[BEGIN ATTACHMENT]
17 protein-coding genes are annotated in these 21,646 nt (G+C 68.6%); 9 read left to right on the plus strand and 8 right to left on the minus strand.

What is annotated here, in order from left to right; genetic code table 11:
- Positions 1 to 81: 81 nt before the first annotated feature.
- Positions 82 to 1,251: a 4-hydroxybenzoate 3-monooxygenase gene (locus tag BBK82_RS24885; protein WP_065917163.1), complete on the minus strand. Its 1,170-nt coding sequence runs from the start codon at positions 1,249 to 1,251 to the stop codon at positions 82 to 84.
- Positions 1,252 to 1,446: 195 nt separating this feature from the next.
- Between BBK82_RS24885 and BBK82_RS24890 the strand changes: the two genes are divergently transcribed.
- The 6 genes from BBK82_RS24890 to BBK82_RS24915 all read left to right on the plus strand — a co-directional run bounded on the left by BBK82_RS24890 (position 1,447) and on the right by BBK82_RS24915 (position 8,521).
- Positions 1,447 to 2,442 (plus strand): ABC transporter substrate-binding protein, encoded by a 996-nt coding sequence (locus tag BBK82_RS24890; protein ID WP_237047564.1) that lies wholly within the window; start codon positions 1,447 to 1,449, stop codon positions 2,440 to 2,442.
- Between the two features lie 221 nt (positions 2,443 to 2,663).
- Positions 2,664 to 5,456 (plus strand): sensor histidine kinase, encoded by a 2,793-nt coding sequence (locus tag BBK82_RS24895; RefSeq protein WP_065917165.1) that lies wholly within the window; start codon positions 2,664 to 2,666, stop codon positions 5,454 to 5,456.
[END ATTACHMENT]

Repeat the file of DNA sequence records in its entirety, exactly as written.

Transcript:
17 protein-coding genes are annotated in these 21,646 nt (G+C 68.6%); 9 read left to right on the plus strand and 8 right to left on the minus strand.

What is annotated here, in order from left to right; genetic code table 11:
- Positions 1 to 81: 81 nt before the first annotated feature.
- Positions 82 to 1,251: a 4-hydroxybenzoate 3-monooxygenase gene (locus tag BBK82_RS24885; protein WP_065917163.1), complete on the minus strand. Its 1,170-nt coding sequence runs from the start codon at positions 1,249 to 1,251 to the stop codon at positions 82 to 84.
- Positions 1,252 to 1,446: 195 nt separating this feature from the next.
- Between BBK82_RS24885 and BBK82_RS24890 the strand changes: the two genes are divergently transcribed.
- The 6 genes from BBK82_RS24890 to BBK82_RS24915 all read left to right on the plus strand — a co-directional run bounded on the left by BBK82_RS24890 (position 1,447) and on the right by BBK82_RS24915 (position 8,521).
- Positions 1,447 to 2,442 (plus strand): ABC transporter substrate-binding protein, encoded by a 996-nt coding sequence (locus tag BBK82_RS24890; protein ID WP_237047564.1) that lies wholly within the window; start codon positions 1,447 to 1,449, stop codon positions 2,440 to 2,442.
- Between the two features lie 221 nt (positions 2,443 to 2,663).
- Positions 2,664 to 5,456 (plus strand): sensor histidine kinase, encoded by a 2,793-nt coding sequence (locus tag BBK82_RS24895; RefSeq protein WP_065917165.1) that lies wholly within the window; start codon positions 2,664 to 2,666, stop codon positions 5,454 to 5,456.